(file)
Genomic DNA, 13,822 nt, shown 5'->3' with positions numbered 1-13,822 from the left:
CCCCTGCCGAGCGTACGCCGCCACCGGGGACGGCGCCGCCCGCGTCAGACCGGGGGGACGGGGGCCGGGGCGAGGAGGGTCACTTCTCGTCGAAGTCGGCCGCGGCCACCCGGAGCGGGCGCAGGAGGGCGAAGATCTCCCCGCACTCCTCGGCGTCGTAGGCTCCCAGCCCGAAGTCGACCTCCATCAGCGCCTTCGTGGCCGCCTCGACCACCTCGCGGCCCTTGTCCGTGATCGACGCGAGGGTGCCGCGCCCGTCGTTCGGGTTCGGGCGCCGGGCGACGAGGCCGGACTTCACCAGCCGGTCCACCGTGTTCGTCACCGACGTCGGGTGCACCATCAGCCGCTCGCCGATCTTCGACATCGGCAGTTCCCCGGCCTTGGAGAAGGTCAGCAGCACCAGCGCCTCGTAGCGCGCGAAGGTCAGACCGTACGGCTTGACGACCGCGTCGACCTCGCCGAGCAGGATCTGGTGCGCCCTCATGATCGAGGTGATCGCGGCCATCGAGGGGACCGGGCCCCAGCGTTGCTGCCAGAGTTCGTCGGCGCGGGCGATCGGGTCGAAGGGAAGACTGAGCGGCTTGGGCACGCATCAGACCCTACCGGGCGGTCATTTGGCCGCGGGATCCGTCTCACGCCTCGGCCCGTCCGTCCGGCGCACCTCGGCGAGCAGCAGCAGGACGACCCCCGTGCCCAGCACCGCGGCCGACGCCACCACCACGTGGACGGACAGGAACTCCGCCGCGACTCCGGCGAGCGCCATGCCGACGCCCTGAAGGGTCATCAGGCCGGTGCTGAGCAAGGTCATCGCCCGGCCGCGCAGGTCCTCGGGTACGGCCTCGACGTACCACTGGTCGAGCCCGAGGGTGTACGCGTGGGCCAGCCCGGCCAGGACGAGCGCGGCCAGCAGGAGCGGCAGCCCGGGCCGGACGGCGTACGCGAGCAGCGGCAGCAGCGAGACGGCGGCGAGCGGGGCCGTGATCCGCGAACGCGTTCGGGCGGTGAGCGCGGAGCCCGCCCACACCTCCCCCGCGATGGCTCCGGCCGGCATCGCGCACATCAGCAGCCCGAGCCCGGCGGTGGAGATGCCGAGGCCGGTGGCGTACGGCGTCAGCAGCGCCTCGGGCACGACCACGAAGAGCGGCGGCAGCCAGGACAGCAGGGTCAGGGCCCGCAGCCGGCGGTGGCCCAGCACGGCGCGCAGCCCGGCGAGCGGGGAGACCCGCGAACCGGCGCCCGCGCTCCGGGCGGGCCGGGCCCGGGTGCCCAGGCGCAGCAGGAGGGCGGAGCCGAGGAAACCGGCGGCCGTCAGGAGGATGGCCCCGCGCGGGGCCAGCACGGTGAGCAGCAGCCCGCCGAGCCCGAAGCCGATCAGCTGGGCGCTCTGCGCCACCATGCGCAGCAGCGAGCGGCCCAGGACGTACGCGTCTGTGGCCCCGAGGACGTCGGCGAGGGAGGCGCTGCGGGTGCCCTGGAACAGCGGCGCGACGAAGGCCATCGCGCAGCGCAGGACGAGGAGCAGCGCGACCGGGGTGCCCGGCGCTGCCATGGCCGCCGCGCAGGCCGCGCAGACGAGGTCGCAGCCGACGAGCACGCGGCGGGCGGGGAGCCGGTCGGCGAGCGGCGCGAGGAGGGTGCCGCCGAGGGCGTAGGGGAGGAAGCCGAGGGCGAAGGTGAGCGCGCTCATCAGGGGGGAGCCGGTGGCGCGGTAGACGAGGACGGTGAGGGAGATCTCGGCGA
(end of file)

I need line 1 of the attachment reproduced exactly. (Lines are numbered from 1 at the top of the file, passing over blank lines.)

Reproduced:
Genomic DNA, 13,822 nt, shown 5'->3' with positions numbered 1-13,822 from the left: